One lucky institution is benefiting from the recession. It is the U.S. Mint. In the inflation panic that started about this time last year gold and silver sales rode higher and higher on the back of rising bullion prices.
Precious metals are supposed to be a hedge against inflation.
A year later, the recession fears seem to be taking over and the prices of base metals are declining. This is important for the Mint because it lowers the costs of the metals it uses in its coinage.
I have been writing for more than two years about the threat to the cent and the nickel because of the rising prices of the metals that go into them. The House of Representatives even acted earlier this year to mandate coated steel as a replacement for the current copper-coated zinc cent planchets and copper-nickel alloy planchets of the nickels.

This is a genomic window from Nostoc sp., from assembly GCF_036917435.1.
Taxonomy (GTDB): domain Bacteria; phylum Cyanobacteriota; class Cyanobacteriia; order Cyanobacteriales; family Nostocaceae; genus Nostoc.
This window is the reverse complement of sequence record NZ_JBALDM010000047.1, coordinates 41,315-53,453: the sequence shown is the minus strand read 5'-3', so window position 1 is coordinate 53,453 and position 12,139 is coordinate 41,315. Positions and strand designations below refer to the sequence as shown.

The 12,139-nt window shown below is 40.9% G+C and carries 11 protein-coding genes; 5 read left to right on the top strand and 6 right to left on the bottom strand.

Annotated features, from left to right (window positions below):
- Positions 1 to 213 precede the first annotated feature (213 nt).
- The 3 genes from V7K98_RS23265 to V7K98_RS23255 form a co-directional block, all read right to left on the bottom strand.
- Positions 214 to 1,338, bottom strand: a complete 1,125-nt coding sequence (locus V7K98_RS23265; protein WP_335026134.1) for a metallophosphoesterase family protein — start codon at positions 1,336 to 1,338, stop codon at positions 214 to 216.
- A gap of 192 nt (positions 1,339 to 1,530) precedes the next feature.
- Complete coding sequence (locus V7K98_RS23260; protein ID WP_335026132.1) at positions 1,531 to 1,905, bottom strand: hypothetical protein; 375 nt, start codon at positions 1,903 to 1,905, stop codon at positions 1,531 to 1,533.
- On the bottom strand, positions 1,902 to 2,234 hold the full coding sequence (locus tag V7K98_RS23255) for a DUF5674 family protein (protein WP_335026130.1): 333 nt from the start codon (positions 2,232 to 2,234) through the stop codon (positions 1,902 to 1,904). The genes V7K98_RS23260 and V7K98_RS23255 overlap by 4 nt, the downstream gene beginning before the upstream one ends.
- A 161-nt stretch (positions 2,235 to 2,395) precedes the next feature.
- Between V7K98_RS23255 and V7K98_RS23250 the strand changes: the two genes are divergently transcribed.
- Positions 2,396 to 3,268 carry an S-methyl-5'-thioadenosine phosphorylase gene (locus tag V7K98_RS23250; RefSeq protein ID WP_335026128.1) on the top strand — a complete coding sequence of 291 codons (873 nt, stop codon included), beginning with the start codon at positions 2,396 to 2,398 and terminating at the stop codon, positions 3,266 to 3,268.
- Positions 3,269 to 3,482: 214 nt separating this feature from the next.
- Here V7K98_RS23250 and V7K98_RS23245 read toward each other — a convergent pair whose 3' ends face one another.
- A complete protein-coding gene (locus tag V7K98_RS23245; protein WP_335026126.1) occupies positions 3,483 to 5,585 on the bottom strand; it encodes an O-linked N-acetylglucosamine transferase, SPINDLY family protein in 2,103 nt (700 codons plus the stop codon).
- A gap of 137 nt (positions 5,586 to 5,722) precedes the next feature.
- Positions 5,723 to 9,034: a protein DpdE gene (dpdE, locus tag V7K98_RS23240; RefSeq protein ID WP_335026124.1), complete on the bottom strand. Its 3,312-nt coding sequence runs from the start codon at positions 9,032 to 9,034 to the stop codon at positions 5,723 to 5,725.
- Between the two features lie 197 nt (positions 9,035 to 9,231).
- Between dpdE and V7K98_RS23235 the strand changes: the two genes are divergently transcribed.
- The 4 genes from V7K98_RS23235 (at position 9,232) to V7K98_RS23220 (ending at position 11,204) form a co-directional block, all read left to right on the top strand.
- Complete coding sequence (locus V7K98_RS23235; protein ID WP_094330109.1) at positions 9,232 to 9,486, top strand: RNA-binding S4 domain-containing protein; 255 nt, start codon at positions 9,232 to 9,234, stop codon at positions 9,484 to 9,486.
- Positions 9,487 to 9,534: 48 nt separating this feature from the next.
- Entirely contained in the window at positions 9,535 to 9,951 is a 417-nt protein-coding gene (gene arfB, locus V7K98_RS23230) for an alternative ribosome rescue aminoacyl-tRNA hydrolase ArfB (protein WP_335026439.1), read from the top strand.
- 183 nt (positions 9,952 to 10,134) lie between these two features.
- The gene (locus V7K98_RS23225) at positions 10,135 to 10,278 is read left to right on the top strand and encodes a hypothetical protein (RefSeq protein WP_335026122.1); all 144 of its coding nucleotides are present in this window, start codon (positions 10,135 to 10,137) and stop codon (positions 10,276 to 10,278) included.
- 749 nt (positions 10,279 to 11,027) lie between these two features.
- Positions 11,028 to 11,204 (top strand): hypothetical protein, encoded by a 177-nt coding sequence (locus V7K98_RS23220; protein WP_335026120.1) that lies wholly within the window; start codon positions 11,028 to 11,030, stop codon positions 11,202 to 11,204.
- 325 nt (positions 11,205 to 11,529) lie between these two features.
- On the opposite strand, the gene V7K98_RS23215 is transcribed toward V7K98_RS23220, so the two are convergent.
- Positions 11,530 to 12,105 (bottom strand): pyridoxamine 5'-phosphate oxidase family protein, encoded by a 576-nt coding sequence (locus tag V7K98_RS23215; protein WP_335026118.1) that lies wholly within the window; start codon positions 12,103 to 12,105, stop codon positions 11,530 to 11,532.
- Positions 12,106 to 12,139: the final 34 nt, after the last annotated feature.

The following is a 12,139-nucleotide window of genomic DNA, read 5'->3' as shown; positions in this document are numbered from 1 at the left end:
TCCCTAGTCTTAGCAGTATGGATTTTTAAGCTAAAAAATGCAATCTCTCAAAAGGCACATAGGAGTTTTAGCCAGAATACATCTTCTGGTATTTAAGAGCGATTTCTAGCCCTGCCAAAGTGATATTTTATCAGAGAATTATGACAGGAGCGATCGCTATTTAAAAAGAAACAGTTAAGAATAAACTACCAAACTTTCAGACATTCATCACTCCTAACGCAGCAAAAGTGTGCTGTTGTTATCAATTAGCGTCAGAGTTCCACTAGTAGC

Well, guess what? The nickel is very nearly worth a nickel of metal again. I checked the Coinflation.com Web site and the 75 percent copper, 25 percent nickel alloy now has a melt value of 5.118 cents. This certainly removes any danger of anyone trying to illegally melt the coins. The price of nickel peaked at about $24 a pound in the spring of 2007 and the value of the metals took the content up to almost 10 cents a coin.
The news is even better for the cent. It is now worth less than half its face value in metallic content, or .477 to be more precise.
The Coinflation.com Web site is even more precise than that. Check it out at http://www.coinflation.com/ Zinc is roughly 80 cents a pound now and copper is $3.50.
Gold and silver might get most of the collector headlines, but it pays to look at the base metals from time to time to understand what the Mint may be thinking.
Bottom line: will these lower prices likely delay any changes in compositions? Probably. The Senate would need to act to press the coated-steel issue, but with everything else on its plate, why would it choose an issue that seems to be solving itself?